AsianScientist (Jan. 28, 2021) – For the first time ever, researchers from Hong Kong have demonstrated the uniform straining of miniature diamonds. Their results, published in Science, point to the possibilities of using these stretched diamonds in advanced technologies like microelectronics, photonics and quantum information technologies.
Well-known for its hardness, diamonds are typically used in industrial settings for cutting, drilling or grinding various materials. However, diamonds have also found a use in electronic and photonic, or light-based, devices due to its ultra-high thermal conductivity, ability to carry electric charges and ultra-wide bandgap.
In semiconductors, wide bandgaps—the minimum energy needed to excite an electron—enable the operation of high-power or high-frequency devices. However, diamond’s wide bandgap and tight crystal structure make the gem difficult to modify, or dope, during production. This limits the industrial application of diamonds in electronic devices.
In 2018, a team led by Dr. Lu Yang from the City University of Hong Kong discovered that nanoscale diamonds can be bent by applying large amounts of strain. Therefore, it should be possible to modify a diamond’s physical—and electronic—properties through strain engineering.
Putting their findings into practice in this study, Lu and his collaborators fabricated miniature single-crystal diamond samples. Bridge-like in shape, the samples were one micrometer in length and around 300 nanometers wide.
These tiny diamond bridges were then stretched and subjected to several cycles of applied strain, demonstrating a uniform and elastic deformation of about 7.5 percent across its whole length. Once the source of strain was unloaded, the diamond bridge quickly recovered its original shape.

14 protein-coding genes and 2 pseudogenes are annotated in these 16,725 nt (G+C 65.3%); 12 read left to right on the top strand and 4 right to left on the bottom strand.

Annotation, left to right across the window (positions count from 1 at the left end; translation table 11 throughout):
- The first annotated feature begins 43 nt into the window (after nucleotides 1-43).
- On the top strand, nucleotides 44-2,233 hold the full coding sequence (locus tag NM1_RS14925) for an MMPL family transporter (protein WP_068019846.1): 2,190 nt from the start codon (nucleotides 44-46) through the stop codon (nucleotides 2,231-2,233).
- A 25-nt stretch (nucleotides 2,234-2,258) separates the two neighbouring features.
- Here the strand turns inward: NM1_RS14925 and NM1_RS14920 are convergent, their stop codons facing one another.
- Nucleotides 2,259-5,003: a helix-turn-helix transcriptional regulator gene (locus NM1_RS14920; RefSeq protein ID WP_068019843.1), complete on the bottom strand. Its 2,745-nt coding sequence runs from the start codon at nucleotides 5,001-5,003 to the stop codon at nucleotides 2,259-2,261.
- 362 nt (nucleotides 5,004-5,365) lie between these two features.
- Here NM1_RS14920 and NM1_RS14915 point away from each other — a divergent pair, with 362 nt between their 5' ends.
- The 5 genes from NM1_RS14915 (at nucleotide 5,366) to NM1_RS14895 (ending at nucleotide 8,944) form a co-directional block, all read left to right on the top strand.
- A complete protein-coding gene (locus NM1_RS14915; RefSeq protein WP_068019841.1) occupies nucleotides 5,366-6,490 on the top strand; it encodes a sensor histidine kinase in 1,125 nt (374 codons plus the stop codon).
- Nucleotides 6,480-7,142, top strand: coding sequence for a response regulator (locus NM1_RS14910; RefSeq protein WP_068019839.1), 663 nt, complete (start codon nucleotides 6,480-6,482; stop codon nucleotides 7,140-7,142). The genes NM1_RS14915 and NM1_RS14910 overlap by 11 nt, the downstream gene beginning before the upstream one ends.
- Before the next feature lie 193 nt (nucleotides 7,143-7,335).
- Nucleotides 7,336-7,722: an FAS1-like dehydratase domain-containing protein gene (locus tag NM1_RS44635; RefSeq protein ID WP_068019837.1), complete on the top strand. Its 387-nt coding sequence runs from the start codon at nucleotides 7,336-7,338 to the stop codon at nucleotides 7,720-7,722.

By further optimizing the diamond’s properties, the researchers achieved a maximum strain of up to 9.7 percent. They also found that as the amount of applied strain increased, diamond’s bandgap generally decreased.
Interestingly, at strains larger than nine percent, the gem’s bandgap changed from indirect to direct—meaning that the electrons directly emit photons. For semiconductors, direct bandgaps are desirable as they allow for more efficient light-based electronics.
Ultimately, the team’s findings show that the diamond’s bandgap can be modified and more importantly, that these changes are reversible. Their results open the doors for diamonds to be widely used in diverse applications, ranging from transistors to light-based electronics and even quantum technologies.
“I believe a new era for diamond is ahead of us,” concluded Lu.
The article can be found at: Dang et al. (2021) Achieving Large Uniform Tensile Elasticity in Microfabricated Diamond.
Source: City University of Hong Kong; Photo: Shutterstock.
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